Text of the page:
Recaptured Ground: Experiences of Long-term Impact of Basic Body Awareness Therapy on Daily Life in Military Veterans with Severe PTSD Symptoms
Research indicate that Basic Body Awareness Therapy (BBAT) as add-on to trauma-focused psychotherapy effects body experience and self-regulation positively in military veterans with PTSD. No studies of long-term impact on daily life are known.
To explore the experience of potential long-term changes on daily life for veterans with PTSD as a consequence of BBAT and which BBAT-aspects that may have contributed to a change.
With semi-structured individual interviews we explored the experience of four Danish veterans with PTSD who in a cohort trial finalized seven months earlier had received 12 individual BBAT-sessions in addition to cognitive trauma-therapy. Interpretive Phenomenological Analysis inspired the approach to interviews and data analysis.
The central experience from BBAT was: 1) Via BBAT to be guided in contact with the body like a “recaptured ground”. 2) In daily life a sustained ability “to sense” the body and with the help of elements from BBAT as `simple effective tools` to “take control” of arousal and get “room for more” with positive impact on sleep, energy and relations.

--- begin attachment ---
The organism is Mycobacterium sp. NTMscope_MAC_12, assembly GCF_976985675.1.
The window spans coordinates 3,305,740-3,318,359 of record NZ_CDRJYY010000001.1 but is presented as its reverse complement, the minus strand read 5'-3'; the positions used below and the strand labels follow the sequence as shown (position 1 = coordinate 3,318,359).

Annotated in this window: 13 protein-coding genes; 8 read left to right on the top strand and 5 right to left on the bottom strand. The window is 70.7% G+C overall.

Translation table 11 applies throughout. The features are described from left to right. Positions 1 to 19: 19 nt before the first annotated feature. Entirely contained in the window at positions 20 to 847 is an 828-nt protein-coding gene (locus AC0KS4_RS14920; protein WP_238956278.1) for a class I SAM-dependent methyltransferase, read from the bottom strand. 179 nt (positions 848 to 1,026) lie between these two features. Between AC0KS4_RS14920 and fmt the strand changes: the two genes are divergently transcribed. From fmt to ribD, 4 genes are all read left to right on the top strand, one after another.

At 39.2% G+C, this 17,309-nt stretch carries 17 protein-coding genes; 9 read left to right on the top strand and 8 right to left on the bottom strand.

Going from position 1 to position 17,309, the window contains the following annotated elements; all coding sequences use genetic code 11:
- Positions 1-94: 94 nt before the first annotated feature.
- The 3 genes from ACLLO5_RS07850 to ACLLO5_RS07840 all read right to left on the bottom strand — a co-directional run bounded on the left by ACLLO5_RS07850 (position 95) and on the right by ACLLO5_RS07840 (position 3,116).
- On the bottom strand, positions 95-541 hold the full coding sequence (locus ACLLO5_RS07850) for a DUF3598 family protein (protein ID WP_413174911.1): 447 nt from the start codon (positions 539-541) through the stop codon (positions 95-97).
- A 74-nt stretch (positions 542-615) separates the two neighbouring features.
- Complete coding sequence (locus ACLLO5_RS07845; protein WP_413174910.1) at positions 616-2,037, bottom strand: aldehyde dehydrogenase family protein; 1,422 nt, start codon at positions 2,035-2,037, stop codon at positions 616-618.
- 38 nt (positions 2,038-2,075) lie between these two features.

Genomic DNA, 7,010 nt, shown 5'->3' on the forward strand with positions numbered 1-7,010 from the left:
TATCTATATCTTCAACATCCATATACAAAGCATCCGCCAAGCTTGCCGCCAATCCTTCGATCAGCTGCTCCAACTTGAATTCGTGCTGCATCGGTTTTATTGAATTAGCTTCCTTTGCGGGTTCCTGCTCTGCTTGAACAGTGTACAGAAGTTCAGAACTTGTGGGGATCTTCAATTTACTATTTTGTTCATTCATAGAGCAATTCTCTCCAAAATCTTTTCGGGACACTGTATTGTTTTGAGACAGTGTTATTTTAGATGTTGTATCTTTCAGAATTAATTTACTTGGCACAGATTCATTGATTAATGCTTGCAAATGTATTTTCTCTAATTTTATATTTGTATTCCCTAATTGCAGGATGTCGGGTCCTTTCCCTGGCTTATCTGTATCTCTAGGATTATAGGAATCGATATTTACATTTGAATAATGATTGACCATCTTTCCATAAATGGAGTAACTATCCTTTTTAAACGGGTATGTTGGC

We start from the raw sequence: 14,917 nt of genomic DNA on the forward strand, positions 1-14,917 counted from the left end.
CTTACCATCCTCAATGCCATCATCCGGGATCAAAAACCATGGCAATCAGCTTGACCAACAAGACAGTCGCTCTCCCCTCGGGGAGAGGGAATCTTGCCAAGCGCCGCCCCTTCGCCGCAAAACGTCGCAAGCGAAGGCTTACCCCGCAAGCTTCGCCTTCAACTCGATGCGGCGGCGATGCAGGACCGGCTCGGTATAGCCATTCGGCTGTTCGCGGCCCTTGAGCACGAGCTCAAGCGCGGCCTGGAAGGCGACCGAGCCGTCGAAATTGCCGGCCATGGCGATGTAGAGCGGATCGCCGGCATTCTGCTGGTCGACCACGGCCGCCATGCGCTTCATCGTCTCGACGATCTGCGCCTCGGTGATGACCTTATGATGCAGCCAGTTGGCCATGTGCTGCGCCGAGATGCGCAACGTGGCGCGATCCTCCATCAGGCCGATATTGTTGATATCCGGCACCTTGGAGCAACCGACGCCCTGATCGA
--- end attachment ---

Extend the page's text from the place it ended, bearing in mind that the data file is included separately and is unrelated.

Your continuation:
Experiences of reclaimed body awareness and ability to control arousal by using elements from BBAT had a sustained positive impact in daily life: sleep, relations and engagement in social, physical and work life – aspects associated with quality of life. Results must be seen in the light of the combination of trauma-focused psychotherapy and BBAT. This study might inspire the study and use of body-oriented approaches like BBAT as part of trauma-treatment.
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